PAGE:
In the previous post I outlined all the elements of navigation on liverpool.gov.uk. In this post, I am going to ask the question, why is it all there and is it serving any useful purpose?
Evidence, Evidence, Evidence
When we developed liverpool.gov.uk we gathered evidence for everything we do, through web analytics, surveys, call data, user testing and existing research, and since the site was launched we have continued to look at the evidence to see how we can continually improve the site. So, let’s look at some evidence for navigation on the site.
In and out
As I said in the last post, when we looked at the visitor profile of our external site users, people don’t continually come back to the site. They visit no more than once every few months, do a single task and leave. So we built the site to aid the first time visitor to do a single task – up front and centre, the most popular tasks first.
Landing pages are heavily used, and they make up a large proportion of the popular pages on the site. When we look at the analytics, people do use the links on the pages to get to their destination. They have little choice, if we’re honest – these pages are nothing but navigation.
We continually look at the stats for these pages and we balance the usage, so the most popular link should be first, and less popular ones are pushed down – even into the “More” section, if they are hardly used. We’re aiming to keep the pages clean for the majority of users.
We all love mega-menus. They are the things that pop down and show you loads of links – it’s a way of cramming lots more menu into your page without throwing hundreds of links at your users. So, do users like it?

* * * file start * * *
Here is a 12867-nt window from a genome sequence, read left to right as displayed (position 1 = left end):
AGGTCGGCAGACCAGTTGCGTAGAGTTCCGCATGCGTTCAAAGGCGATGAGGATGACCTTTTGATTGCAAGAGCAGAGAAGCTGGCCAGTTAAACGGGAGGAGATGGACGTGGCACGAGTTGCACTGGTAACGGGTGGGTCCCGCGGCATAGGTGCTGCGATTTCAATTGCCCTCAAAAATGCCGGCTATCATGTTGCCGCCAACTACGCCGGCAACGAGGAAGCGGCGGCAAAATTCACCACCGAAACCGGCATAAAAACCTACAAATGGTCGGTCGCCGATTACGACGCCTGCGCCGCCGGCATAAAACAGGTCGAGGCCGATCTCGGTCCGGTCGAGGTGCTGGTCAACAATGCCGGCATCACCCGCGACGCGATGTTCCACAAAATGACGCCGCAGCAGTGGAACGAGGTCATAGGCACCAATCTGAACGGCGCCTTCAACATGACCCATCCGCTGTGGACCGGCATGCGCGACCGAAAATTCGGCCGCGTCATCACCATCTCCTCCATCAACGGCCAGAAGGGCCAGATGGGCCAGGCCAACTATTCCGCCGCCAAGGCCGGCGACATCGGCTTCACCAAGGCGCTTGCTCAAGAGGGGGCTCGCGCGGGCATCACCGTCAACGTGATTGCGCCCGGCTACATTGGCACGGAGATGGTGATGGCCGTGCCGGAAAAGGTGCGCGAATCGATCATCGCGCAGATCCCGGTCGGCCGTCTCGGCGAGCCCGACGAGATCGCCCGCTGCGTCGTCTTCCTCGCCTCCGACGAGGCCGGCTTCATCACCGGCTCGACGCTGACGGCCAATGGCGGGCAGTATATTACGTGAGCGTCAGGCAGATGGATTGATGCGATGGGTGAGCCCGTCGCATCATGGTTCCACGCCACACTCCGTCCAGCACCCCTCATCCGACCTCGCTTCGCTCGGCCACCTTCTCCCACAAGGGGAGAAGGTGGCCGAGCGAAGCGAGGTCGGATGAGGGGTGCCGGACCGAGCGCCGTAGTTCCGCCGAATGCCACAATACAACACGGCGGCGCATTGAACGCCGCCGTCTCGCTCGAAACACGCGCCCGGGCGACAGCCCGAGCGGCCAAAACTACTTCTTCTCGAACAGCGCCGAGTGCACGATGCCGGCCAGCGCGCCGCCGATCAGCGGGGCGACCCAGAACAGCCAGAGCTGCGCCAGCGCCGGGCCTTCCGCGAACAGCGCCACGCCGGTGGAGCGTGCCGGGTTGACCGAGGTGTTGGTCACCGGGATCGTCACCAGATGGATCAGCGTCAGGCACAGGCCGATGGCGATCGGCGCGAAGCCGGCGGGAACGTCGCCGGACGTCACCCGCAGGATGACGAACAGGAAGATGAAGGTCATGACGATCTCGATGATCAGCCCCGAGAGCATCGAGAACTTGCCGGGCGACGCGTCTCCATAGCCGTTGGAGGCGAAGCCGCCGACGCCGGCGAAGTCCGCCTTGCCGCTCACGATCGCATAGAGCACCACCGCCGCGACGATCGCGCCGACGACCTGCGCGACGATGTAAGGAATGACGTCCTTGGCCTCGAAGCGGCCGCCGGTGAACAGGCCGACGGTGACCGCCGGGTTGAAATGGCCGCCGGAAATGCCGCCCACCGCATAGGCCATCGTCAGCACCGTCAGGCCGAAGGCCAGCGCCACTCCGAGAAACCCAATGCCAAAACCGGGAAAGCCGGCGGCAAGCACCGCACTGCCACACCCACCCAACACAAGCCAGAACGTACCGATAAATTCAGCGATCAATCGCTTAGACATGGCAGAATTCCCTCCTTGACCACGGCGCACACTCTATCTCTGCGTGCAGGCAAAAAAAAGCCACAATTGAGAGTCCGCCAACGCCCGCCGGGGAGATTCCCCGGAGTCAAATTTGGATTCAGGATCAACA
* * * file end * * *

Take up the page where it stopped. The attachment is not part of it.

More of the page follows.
When we did user testing, people who used the menu did like it. They found it an easy and quick way to find the tasks.
Analytics, however, show that the mega-menu is only used in 1% of the time – and then 80% of people use the standard navigation list and 20% use the tasks and icons – (that’s 0.02% use the tasks bit of the mega-menu)
I’ve said previously that the segmentation of the site was one of the best things we did – and people do use the sections. The “Council” section of the site gets 4% of site traffic. When you look at the click-through to these sections from the homepage, the numbers are similar.
However, when you drill down into any section of the site, the click-through-rate to different sections of the site drops significantly. For example on the schools section of the site, only 1% of people click on “About the Council” and it’s even lower on some other sections.
Related pages are the other links on the page that don’t fit into the traditional site navigation. Looking at the stats, they are used a bit. Here for example, on one of our council tax pages, 3.8% of people go on to another section of the site for more information.
That figure is actually higher than for any other of the “context changing” elements of the navigation.
Other Navigation Elements
By now, you might have gathered I could go on and on about this and stats. Let’s just say most of the navigation on pages isn’t used that much at all.
- The secondary nav is used a bit in some sections.
- The breadcrumb is used a bit – but it also serves a “you are here” purpose, so it’s not just about clicks.
- The a-z isn’t really used as we suspected.
So moving on… what does all this mean? Well, that will be in Part 3…